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Record number: WCP4850

Sent by:
Alfred Russel Wallace
Sent to:
George S. Fullerton
5 July 1884

Sent by Alfred Russel Wallace, Nutwood Cottage, Frith Hill, Godalming to George S. Fullerton [none given] on 5 July 1884.

Record created:
14 November 2012 by Catchpole, Caroline


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LETTER (WCP4850.5249)

A typical letter handwritten by author in English and signed by author.

Held by:
University of Pennsylvania
Finding number:
MS. COLL. 412, box 3, folder 187
Copyright owner:
ŠA. R. Wallace Literary Estate

Physical description

Transcription information




Frith Hill, Godalming

July 5th 1884

Geo. S. Fullerton Esq.1

Dear Sir,

In reply to your request I beg to say that my general position with regard to Spiritualism is unchanged since I wrote my "Miracles & modern Spiritualism." [one word illegible crossed out] Additional enquiry and observation have still further strengthened my assurance of its fundamental truths, while increasing my perception of its extent and many sidedness, & of the difficulty of arriving at any absolute conclusion as to the exact nature & source of the whole of the phenomena.

As to the best method of investigation there are several [[2]] very important considerations which must be attended to ensure success.

1. It is hopeless to arrive at any sound conclusions without very long and painstaking enquiry.

2. The members of a joint enquiry should make it a rule to be all present at every sitting; unless it is found that any one member acts prejudicially on the production of the phenomena-- in which case he had better retire altogether. There are some such persons-- not necessarily the greatest sceptics as to the facts.

3. It is essential to give up at once the idea assumption that these phenomena are necessarily all of a material nature & to be tested by the usual laws of physics-- are in fact imposters[?] [[3]] or delusions. If tests are applied solely from this point of view, negative or fallacious results will be arrived at. Unless the members of the Commission2 are prepared to consider the Spiritual origin of the phenomena an open question, they are hardly likely to come to any conclusion worthy of attention. The phenomena of "Spirit Philosophy" also affords means of rigid & scientific tests demonstrating the existence of invisible material forces.3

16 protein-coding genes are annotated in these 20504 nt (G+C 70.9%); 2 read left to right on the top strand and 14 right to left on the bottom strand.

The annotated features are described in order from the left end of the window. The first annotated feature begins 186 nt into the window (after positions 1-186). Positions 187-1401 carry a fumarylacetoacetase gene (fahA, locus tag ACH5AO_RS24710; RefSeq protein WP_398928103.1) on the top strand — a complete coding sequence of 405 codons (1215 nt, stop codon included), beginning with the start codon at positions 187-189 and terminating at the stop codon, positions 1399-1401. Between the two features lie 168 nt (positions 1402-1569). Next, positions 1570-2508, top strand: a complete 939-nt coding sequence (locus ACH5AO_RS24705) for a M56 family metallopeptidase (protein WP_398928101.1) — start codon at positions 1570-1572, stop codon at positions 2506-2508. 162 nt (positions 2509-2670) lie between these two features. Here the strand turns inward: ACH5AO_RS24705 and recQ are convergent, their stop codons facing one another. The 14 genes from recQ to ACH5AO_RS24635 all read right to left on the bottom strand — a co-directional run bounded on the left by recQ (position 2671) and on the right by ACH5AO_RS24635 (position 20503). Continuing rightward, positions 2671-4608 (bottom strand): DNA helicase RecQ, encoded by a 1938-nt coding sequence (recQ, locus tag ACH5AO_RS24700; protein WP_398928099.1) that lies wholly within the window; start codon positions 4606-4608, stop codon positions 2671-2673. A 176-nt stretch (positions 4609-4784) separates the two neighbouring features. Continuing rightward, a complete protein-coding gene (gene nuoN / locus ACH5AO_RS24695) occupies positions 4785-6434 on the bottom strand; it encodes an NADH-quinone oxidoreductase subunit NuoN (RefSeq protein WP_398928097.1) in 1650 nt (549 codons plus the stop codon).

4. Do not be in a hurry to witness the more marvellous phenomena. They cannot be properly appreciated or tested till the less extraordinary phenomena are examined & their reality proved. If you can obtain a good medium for the phenomena usually termed "slate-writing", there is nothing so easily or satisfactorily tested, or so absolutely conclusive of the existence [[4]] of non-human intelligences capable of acting on matter. I would recommend that this please be exhaustively examined before proceeding to any further.

5. Lastly, do not be in too great a hurry to apply rigid & absolute tests. First get the phenomena in perspective & with care-- & then modify the conditions step by step so as to exclude each possible source of error. Above all things make the medium feel at home & comfortable. The phenomena will largely depend on his state of mind & body.

Believe me | Yours very faithfully | Alfred Russel Wallace. [signature]


1. George S. Fullerton. In 1883 Fullerton was appointed the first Adam Seybert Professor in Moral and Intellectual Philosophy at the University of Pennsylvania which he held until 1904.

2. As part of his duties as Adam Seybert Professor, Fullerton was required by the funder (Henry Seybert, son of Adam) to investigate Spiritualism. The "Seybert Commission", as it came to be known, investigated Spiritualism between 1883 and 1887. They published a preliminary report in 1887 which argued for no evidence of the truth of spirit phenomena. See Preliminary Report of the Commission Appointed by the University of Pennsylvania to Investigate Modern Spiritualism, in Accordance with the Request of the Late Henry Seybert (Philadelphia: J. B. Lippincott Company, May 1887). They did not report any further.

3. The last sentence of this paragraph is written in the left hand margin of page 3.

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